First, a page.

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Overcoming Obstacles to Prosecuting Rape in Kenya and the DRC

Susannah Sirkin, MEd on February 27, 2015

This past week, Physicians for Human Rights (PHR) wrapped up a three-day roundtable discussion in Nairobi, Kenya, where we brought together 45 of our colleagues from both the Democratic Republic of the Congo (DRC) and Kenya to discuss successes, challenges, and new opportunities created by our innovative Program on Sexual Violence in Conflict Zones. Among the attendees were leading doctors and nurses with expertise in conducting forensic examinations of rape victims, distinguished judges, police officers who specialize in sexual violence investigations, lawyers and advocates who support victims through court proceedings, and survivors who have become advocates.

When PHR began this program four years ago, we were responding to a critical gap in access to justice for survivors of sexual violence – particularly in places where mass atrocities or war crimes were being committed. We recognized a need for a link between the medical response of treating survivors and the legal response of prosecuting perpetrators.

For almost 30 years, PHR has used its expertise in forensic medicine and science to support prosecutions of the most serious crimes. We do this work out of a deep conviction that as long as there is impunity, these crimes will continue and proliferate; out of a commitment to the rule of law; and because we understand that achieving justice is a significant part of healing and recovery, for both individual victims and society.

We are all too aware that prosecutions for the crime of rape – everywhere in the world – are among the most difficult, if not the most difficult, cases. While our colleagues in Kenya and the DRC have remained dedicated to ending widespread impunity for rape, they struggle with how to appropriately bring about justice for victims.

PHR’s program has developed and expanded beyond our early vision and is succeeding in creating a new model for collaboration among doctors, nurses, social workers, police officers, lawyers, and judges. We have developed a collaborative and interactive training curriculum, stimulated critical connections between professionals at the local level, supported the creation of standardized and more effective medical evidence forms, provided technical assistance and equipment to rapid response teams, trained hundreds of specialists, and developed mentoring relationships.

However, our goal is an ambitious one, and we face numerous challenges every day: survivors are often unable to reach medical and legal assistance in a timely manner; equipment for care and for conducting investigations is lacking; too many victims cannot afford their legal or medical fees; there are not enough professionals who are properly trained in conducting forensic exams or carrying out comprehensive criminal investigations; and too many prosecutions are halted, even when evidence is collected and submitted to the judicial system. Within our own network, doctors and lawyers have also received threats as they pursue prosecutions and speak out against these atrocities.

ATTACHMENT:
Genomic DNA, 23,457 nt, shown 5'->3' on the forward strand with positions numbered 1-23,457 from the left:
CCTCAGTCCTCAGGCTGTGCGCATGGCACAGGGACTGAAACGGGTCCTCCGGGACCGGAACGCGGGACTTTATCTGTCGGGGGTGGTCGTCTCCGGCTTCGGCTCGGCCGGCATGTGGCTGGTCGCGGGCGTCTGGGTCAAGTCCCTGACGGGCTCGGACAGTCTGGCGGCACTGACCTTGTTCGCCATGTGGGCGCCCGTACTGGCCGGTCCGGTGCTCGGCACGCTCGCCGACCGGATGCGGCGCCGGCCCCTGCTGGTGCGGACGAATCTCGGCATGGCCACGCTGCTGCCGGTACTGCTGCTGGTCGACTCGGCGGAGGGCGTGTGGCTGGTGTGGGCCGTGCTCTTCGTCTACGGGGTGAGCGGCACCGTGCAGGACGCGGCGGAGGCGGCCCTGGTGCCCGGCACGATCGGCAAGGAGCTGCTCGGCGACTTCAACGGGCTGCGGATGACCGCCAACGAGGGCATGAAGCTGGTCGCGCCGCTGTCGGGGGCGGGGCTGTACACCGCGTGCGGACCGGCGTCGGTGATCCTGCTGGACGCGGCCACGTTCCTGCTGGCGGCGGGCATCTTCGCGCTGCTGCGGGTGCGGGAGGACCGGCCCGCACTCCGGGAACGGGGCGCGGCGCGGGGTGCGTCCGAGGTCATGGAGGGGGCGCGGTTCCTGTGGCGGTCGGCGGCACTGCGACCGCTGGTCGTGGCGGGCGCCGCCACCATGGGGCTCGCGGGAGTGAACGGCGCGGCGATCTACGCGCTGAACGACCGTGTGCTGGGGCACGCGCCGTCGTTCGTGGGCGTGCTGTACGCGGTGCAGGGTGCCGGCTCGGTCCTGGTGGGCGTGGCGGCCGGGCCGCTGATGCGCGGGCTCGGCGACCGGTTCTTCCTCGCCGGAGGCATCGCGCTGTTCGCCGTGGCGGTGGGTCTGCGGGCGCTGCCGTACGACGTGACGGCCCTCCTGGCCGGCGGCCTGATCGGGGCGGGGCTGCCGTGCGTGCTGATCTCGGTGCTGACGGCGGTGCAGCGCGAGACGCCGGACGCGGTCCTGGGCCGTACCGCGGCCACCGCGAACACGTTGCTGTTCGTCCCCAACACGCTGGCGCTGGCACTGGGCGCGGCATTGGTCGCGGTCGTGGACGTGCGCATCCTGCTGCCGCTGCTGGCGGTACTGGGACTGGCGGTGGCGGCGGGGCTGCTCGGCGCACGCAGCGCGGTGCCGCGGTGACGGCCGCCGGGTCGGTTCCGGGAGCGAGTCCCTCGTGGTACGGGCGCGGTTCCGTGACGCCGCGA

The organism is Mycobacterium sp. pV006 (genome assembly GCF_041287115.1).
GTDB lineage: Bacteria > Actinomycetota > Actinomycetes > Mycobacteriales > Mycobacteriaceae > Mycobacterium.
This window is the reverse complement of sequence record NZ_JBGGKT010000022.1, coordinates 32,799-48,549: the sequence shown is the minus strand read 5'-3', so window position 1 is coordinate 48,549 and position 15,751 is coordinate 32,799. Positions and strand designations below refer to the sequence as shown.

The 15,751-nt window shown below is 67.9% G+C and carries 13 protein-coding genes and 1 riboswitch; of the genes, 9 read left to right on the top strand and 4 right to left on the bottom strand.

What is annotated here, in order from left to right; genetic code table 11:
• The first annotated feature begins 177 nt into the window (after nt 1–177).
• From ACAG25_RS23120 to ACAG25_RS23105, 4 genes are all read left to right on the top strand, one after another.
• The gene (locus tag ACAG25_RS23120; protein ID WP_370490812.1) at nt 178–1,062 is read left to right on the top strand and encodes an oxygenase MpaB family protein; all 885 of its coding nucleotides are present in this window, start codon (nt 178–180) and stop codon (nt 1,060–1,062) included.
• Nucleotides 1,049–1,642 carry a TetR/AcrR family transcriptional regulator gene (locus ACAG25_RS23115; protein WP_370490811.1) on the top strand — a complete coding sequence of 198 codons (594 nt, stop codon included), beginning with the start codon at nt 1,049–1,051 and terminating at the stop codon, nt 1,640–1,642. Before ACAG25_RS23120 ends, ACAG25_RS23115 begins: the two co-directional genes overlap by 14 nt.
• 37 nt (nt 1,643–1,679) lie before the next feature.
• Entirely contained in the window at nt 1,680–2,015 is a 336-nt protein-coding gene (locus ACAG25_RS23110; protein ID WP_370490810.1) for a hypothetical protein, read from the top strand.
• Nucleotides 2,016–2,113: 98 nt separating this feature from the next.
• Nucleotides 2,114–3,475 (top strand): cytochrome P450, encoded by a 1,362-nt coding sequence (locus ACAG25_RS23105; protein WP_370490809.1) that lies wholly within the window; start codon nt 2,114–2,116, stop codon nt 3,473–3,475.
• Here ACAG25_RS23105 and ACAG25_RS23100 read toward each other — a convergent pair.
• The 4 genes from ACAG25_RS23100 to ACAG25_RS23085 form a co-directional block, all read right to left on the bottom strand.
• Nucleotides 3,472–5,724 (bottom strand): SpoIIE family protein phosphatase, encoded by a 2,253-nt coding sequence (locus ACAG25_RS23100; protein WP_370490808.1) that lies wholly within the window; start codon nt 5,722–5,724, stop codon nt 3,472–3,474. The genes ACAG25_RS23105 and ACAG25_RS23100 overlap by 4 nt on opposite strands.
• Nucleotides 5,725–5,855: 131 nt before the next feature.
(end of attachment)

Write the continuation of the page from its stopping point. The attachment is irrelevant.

During the roundtable, our dedicated colleagues demonstrated a passion for improving their work and overcoming such obstacles. As the discussions went on, I realized that a key reason for our program’s success so far is our model of local, cross-sectoral collaboration, which enables us to break down the barriers that prevent accountability, including the hurdles survivors face in accessing the legal system; the disconnect between doctors and police, and doctors and lawyers – all of whom normally operate in silos and use different languages in their work; and the obstacles between urban and rural areas, public and private sector institutions, and between men and women.

The roundtable discussions demonstrated that our colleagues in Kenya and the DRC face similar hurdles and that by working together, they can implement creative solutions in order to successfully prosecute rape – and other countries can learn from their model.

In the next few years – with commitment, hard work, courage, and strong communication across these burgeoning networks – we can make a lasting impact in the long struggle for justice in the face of the most brutal assaults on human rights and dignity.



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